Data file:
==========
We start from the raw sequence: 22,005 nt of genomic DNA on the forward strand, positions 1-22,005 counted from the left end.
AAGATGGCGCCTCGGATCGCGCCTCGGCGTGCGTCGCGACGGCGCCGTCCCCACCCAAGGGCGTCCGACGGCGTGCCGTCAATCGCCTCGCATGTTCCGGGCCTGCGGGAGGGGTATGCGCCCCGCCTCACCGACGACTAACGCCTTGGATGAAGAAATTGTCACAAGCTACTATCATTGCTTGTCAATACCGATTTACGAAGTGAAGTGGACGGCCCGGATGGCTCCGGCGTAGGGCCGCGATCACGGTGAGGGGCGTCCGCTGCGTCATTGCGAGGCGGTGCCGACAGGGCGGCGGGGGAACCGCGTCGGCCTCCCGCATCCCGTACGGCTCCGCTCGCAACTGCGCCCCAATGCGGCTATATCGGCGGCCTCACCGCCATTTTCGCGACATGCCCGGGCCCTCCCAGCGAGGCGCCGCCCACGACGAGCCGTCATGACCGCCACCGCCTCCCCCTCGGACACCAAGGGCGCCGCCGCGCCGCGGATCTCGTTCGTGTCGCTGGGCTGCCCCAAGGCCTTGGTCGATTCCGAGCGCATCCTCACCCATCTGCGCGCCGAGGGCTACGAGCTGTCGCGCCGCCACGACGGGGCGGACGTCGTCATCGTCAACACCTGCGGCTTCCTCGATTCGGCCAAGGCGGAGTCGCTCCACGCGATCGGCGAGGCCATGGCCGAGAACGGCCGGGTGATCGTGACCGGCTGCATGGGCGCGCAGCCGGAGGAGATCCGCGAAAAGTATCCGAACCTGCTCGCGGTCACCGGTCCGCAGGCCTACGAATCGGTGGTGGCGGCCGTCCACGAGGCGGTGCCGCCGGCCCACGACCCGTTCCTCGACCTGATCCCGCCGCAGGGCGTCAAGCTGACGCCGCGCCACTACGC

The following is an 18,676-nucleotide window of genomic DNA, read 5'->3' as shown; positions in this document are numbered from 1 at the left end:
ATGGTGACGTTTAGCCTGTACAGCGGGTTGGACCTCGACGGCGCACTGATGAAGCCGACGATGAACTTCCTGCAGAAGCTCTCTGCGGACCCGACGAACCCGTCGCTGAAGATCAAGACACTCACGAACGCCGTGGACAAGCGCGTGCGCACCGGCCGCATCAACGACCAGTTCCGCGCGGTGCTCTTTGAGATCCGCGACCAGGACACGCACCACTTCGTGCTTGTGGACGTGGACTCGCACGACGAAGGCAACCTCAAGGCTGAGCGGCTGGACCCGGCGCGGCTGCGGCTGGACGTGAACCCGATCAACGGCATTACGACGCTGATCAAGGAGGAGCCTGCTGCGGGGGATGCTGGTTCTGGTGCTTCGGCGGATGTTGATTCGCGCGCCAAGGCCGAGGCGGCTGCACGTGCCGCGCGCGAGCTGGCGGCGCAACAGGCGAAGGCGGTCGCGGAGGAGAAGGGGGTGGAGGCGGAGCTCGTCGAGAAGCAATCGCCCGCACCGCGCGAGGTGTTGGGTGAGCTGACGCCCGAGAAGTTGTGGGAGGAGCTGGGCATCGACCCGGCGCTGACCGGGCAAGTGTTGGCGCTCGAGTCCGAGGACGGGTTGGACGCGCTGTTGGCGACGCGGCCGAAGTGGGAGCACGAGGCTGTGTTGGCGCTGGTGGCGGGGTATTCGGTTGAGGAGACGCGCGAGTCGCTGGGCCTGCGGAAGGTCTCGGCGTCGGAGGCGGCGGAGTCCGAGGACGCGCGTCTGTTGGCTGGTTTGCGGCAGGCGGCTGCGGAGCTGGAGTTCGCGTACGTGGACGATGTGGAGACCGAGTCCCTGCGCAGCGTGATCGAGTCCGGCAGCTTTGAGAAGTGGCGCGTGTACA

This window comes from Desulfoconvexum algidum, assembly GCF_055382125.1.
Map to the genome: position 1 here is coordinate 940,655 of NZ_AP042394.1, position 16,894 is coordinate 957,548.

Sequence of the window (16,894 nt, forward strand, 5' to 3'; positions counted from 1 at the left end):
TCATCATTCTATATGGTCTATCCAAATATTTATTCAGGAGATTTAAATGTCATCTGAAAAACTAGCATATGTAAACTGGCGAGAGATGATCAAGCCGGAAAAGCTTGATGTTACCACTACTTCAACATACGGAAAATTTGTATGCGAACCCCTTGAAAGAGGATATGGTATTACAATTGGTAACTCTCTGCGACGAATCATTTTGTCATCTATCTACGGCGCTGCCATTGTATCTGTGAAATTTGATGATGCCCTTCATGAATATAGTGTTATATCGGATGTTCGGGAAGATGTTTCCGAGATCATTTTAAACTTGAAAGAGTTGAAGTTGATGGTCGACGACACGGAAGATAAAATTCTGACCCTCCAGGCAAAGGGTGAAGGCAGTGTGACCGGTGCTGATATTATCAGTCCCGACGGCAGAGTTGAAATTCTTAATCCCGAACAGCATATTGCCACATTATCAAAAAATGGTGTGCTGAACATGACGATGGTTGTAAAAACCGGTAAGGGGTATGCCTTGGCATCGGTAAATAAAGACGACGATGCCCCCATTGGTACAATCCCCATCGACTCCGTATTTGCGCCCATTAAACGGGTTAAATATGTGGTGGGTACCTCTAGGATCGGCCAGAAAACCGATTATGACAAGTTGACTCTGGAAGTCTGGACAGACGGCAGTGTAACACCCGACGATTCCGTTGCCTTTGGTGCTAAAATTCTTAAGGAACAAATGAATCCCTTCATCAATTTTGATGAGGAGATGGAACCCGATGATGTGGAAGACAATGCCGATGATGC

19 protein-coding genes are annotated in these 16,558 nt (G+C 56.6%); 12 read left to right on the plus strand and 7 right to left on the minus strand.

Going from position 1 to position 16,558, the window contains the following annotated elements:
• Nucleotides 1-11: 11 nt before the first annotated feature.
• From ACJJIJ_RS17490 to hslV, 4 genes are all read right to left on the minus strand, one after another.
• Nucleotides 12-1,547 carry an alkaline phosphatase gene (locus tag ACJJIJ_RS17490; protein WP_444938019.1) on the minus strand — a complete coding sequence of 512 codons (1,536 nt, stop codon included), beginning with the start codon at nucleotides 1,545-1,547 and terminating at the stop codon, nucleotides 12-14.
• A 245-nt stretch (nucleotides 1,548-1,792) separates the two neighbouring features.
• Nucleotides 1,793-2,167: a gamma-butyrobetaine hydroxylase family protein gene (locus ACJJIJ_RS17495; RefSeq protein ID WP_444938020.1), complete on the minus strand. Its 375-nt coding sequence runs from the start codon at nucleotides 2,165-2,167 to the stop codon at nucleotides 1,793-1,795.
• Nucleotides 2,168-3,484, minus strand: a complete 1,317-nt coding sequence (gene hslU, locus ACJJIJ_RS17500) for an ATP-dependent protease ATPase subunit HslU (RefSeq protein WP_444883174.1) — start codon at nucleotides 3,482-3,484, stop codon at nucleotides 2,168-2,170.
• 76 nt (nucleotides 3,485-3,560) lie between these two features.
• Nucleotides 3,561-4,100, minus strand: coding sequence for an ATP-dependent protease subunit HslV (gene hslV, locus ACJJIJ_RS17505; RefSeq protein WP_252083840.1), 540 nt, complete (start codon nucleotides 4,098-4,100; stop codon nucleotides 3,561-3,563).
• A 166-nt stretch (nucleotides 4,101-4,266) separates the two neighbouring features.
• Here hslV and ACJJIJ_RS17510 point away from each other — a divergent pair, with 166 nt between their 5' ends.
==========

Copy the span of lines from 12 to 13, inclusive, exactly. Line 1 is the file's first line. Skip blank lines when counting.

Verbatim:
• From ACJJIJ_RS17490 to hslV, 4 genes are all read right to left on the minus strand, one after another.
• Nucleotides 12-1,547 carry an alkaline phosphatase gene (locus tag ACJJIJ_RS17490; protein WP_444938019.1) on the minus strand — a complete coding sequence of 512 codons (1,536 nt, stop codon included), beginning with the start codon at nucleotides 1,545-1,547 and terminating at the stop codon, nucleotides 12-14.